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Private companies are a massive net zero blind spot

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The latest research from UK NGO Net Zero Tracker warns that while public companies have been the focus for net zero concern, the plans and performance of private companies remain opaque.

  • Failure to address private company net zero plans equals a net zero blind spot of $4.3 trillion.
  • Private companies play a key role in the economy: revenues of the top 100 private companies equate to 5% of the global economy.
  • ‘Whole economy’ disclosure may be needed to bridge the gap between public and private action.

In recent years the emission-cutting plans of major publicly-listed companies have received an increasing amount of attention. Regulators and investors are increasingly demanding data on climate risk, campaign groups are calling companies to account and there is a rise in activist shareholder groups demand. Much of the attention has focused on targets for net zero emissions, as that has become the dominant approach for decarbonisation pledges and plans.

Yet private companies are not receiving the same level of attention. Private companies, accountable only to their owners, and with less regulatory scrutiny and oversight, make up a large share of the world economy: according to Net Zero Tracker the aggregate annual revenue of the 100 largest private companies in the world amounts to over $4 trillion, almost 5% of the global economy.

John Lang, project lead at the Net Zero Tracker said: “As the shadow of disclosure regulation stretches across the whole economy, those private firms that choose to wave as the net zero train leaves the station risk becoming stranded.”

Privately held companies significantly underperform on net zero

The report, Everybody’s Business: The net zero blindspot, says the number of publicly listed companies with net zero targets are more than double that of private companies. Of the private companies that have set a net zero target, they are less likely to include Scope 3 emissions within it, are less likely to have set interim targets, and give less clarity on their planned use of offsets.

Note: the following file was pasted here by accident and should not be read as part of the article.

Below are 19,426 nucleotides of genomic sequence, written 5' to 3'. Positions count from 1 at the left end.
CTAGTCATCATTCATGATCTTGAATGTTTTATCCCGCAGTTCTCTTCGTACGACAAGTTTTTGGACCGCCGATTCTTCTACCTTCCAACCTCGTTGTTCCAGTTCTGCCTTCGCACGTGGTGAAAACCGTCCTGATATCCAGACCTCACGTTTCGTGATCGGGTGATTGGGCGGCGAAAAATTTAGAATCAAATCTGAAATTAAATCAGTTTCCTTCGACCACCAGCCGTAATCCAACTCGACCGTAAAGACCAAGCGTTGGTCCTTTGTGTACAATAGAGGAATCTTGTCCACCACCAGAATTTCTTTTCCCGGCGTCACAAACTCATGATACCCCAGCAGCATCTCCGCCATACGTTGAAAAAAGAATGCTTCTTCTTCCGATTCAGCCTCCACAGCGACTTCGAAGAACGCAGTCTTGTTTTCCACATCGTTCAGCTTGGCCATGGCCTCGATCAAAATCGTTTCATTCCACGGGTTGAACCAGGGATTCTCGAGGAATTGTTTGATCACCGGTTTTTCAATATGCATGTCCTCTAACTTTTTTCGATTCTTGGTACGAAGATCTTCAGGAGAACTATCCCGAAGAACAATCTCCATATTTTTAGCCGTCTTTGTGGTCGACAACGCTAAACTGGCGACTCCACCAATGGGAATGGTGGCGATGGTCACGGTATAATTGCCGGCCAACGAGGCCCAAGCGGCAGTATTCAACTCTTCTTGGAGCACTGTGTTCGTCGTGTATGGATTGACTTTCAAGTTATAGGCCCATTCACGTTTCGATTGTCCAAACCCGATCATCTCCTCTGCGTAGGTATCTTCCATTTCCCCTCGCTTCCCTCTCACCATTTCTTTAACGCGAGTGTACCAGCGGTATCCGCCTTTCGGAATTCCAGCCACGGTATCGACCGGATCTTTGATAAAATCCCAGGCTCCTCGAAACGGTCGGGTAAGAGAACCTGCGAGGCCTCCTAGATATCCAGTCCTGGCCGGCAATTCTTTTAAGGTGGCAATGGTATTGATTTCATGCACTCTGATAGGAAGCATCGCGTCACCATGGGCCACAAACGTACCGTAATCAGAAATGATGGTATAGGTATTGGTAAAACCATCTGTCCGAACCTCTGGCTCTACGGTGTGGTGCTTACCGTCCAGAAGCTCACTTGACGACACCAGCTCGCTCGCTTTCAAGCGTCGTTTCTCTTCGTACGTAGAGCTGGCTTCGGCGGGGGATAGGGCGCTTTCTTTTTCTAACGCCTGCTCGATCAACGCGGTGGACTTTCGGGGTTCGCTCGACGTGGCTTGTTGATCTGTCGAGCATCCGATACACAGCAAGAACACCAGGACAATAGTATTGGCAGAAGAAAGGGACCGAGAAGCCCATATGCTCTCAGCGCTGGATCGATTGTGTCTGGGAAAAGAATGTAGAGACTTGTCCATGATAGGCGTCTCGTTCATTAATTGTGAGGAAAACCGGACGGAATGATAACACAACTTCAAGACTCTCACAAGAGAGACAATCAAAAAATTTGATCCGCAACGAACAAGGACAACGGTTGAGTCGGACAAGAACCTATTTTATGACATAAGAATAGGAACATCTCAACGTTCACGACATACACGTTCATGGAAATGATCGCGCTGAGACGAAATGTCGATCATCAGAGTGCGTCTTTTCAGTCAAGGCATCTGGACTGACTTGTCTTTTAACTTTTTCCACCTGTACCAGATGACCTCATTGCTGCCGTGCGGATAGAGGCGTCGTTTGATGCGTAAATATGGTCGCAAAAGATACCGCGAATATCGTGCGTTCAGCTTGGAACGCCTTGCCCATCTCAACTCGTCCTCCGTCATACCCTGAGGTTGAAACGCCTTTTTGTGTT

There is a stronger disconnect between talk and action as well. Of the companies that have set targets, one of the key components of credibility is having set out a plan for how these targets are going to be achieved. While 79% of public companies have published such a plan only 13% (or four companies) have done so.

Under one-third (32%) of the world’s 100 largest private firms, with revenues totalling nearly $1.2 trillion, are operating with a carbon reduction target, compared with over two-thirds (69%) of the largest 100 publicly-listed companies.

Amongst the high-emitting sectors, only 17% of private firms have set a #netzero target, vs. 70% of publicly-listed firms. In these sectors, NZ targets cover just 14% of $1.5tn of aggregate annual revenue, vs. 77% of $6.1tn of publicly-listed firms covered by net zero targets.

How the analysis was done

Data on the world’s biggest 100 publicly-listed companies was drawn from the Net Zero Tracker database. Net Zero Tracker then used a list of the biggest 100 private companies and applied the same criteria to their targets, where they exist, that is used in the Tracker.

The report then explores how the world’s biggest private companies compare to publicly listed counterparts in terms of pledges and plans for net zero. The analysis included both the existence and robustness of a net zero target. For example it compared areas which are increasingly seen as a baseline for being serious about net zero. These included whether or not a company has: set interim targets; published a plan outlining how it will reach net zero; committed to report its progress annually; and is clear about the scopes of emissions contained in its target, as well as planned use of offsets.

Public and private companies still have a long way to go on net zero

The situation is even more concerning when considered in the context of other findings by the Net Zero Tracker and others showing that overall, while corporate target-setting continues at speed, the targets of publicly-listed companies themselves show insufficient rigour and integrity. Considered collectively, the net zero performance of major private companies in the report is described as “seriously deficient compared against a benchmark that is itself full of shortcomings”.

Basically the report warns that the lack of integrity of the largest private firms’ net zero pledges is a $4.3 trillion blind spot that is likely to gain much greater interest in the coming years. Constituencies that take an active interest in the decarbonisation plans of publicly-listed companies are likely to bring more scrutiny to bear on their privately-held counterparts.

Ultimately, argues the report, a ‘whole economy’ climate disclosure system is going to be needed to enhance transparency and drive private firm accountability.

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